TV: Happy Valley (Seasons 1 & 2)

happy-valley-sarah-lancashire-dvd-cover-artThe extraordinary British series Happy Valley may not look like much at first glance: a hard-nosed female police sergeant fights crime in an economically depressed corner of northern England. What’s the big deal? Well, only this: it’s probably one of the best modern crime dramas ever made. Immersive, ingeniously structured, and powerfully feminist, it builds brilliantly on the long-form techniques of outstanding modern crime shows like Breaking Bad, Fargo, and The Shield, matching them for dramatic intensity. But while those series are overly enamored of their antiheroes—often in the service of exploring the criminal lurking within us all—Happy Valley puts that ugly glamorization in its place, redirecting the spotlight to the victims, and from destructive male impulse to inspiring female endurance.

A former detective, Catherine Cawood (the amazing Sarah Lancashire) now leads a squad of police officers in the West Yorkshire police. She took demotion in the wake of tragedy: her daughter Becky committed suicide after being raped, but not before giving birth to the rapist’s son Ryan (Rhys Connah). Catherine’s decision to raise her grandson shattered her marriage, but she’s managing the daily struggle, with the assistance of her sister Claire (Orphan Black’s Siobhan Finneran, terrific here). Of course, Claire has her own problems: a history of alcoholism and drug addiction.

The first season’s mystery begins with a run-of-the-mill accountant named Kevin Weatherill (Steve Pemberton). In some ways analogous to Breaking Bad’s Walter White or Fargo’s Lester Nygaard, Weatherill is a walking midlife crisis, a self-proclaimed loser and small-minded malcontent who sees his respectable but hard-luck life as a crushing disappointment. His envious grudge against his powerful, successful boss Nevison Gallagher (George Costigan) leads him down an unexpected criminal path. When he stumbles across the operation of an organized crime outfit shortly after being snubbed for a raise, he impulsively decides to get into bed with the criminals by serving up Nevison’s daughter Ann (Charlie Murphy) in a half-baked kidnapping plot. His intentions are spiteful and avaricious, but he’s opened a more destructive can of worms than he realizes. One of the kidnappers’ minions happens to be Tommy Lee Royce (James Norton)—Becky’s rapist and Ryan’s biological father, just released from prison. In light of past events, Royce is already on Catherine’s radar, but his involvement in Ann’s kidnapping turns into a reign of terror, setting Catherine on a collision course with the architect of her grief-stricken life.

Season one is a shattering procedural, full of graphic violence and disturbing situations. But it held me absolutely rapt, and not just with its compelling plot of escalating complications and reactive puzzle-solving. As emotionally challenging as it is, it’s also emotionally satisfying, delving deeply into the psychology of its characters—more so, perhaps, than any other show I’ve seen. Programs of this nature often conspire against the viewer, tricking them into relating to the monsters driving the calamity; meanwhile, the actions of the criminals’ adversaries are often secondary. Happy Valley flips the script, depriving its impulsive male villainy of any sympathy whatsoever, instead shining a light on the tragic and powerful resilience, primarily female, of those forced to deal with the consequences. As Catherine, Sarah Lancashire delivers one of the most gripping sustained lead performances I’v ever seen. But her resolve and constitution is matched or reflected by the many other women of the series, whether it’s Claire struggling with her addiction, Ann fighting for her life against the kidnappers, or the long-suffering wives of Weatherhill and Nevison, forced to cope with and pick up the pieces of their husband’s rash or misguided decisions. Norton’s Tommy Lee Royce is one of TV’s most broadly despicable antagonists, but in his own quiet way Pemberton’s Kevin Weatherill is just as deplorable, as are the other kidnapping conspirators who enable and exacerbate the situation. Series writer-creator Sally Wainwright doesn’t let any of them off the hook, and consistently reminds us that the people we should really care about are their innocent victims.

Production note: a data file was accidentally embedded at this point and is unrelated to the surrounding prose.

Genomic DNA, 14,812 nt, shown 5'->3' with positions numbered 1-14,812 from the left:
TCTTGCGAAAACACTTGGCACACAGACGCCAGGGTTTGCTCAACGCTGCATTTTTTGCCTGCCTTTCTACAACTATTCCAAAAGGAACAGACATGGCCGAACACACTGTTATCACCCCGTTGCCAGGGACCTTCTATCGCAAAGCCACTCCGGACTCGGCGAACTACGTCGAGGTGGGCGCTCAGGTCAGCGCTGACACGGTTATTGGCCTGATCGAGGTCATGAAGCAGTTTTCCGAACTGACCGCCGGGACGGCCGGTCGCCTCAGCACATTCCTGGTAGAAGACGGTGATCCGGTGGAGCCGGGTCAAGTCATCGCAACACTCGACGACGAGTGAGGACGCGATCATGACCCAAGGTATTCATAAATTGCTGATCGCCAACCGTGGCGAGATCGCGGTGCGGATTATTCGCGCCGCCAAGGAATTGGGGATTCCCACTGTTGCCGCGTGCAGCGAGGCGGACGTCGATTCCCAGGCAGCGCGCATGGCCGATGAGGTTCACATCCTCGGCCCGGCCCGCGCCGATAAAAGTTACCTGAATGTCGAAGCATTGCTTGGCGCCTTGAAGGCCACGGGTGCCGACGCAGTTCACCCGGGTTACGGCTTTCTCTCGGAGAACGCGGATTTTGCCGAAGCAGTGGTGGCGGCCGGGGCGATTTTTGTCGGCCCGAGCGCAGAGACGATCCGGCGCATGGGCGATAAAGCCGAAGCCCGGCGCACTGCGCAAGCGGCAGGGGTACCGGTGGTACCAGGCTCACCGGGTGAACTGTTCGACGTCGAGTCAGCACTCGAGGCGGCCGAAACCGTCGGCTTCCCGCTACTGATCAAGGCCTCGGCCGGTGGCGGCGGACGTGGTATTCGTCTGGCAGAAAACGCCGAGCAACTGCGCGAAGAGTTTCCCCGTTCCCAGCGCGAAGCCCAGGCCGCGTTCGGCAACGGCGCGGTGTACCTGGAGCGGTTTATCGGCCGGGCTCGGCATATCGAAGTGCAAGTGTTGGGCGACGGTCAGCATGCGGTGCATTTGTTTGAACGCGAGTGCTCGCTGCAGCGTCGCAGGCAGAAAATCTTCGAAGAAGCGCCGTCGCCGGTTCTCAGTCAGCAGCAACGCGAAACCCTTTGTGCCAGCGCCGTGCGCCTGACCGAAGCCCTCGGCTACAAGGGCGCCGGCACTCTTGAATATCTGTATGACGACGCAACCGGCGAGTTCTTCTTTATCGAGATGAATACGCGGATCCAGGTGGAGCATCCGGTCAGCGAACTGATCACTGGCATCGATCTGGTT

The equally effective second season has two thrusts. The first of these feels like a stretch, at first: a campaign of psychological warfare against Catherine, carried out by Royce with the assistance of a gaslighted accomplice, Frances Drummond (Shirley Henderson). This thread is deftly handled, ultimately, but more sure-handed is the primary criminal plot, which involves the shrewdly cast Kevin Doyle (familiar to Downton Abbey fans as the awkward butler, Molesley). Doyle plays a philandering detective, John Wadsworth, who attempts to fold the evidence of his own impulsive crime into an ongoing investigation against a serial criminal. Like Weatherill and Royce, Wadsworth views himself as a misunderstood victim, completely unwilling to concede his own considerable shortcomings. As a police insider, he engages in a delicate ploy to mislead his colleagues, but he’s no criminal mastermind; indeed, he’s a fidgety opportunist, incapable of admitting his inherent hypocrisies. Doyle is an inspired choice for this role and makes the most of it, and while his crimes don’t drive Catherine’s struggle this year, they inform it, and lead to another memorable climax between a beleagured, inspiring hero and a truly monstrous villain.

Happy Valley is exceptional television, a gripping, intense journey that breaks new ground in serial crime drama by finally shattering the criminal mystique. Instead, it creates a much more necessary one: a heart-wrenching, breathtaking awe for the resilient survivors of the world’s unspeakable evils.

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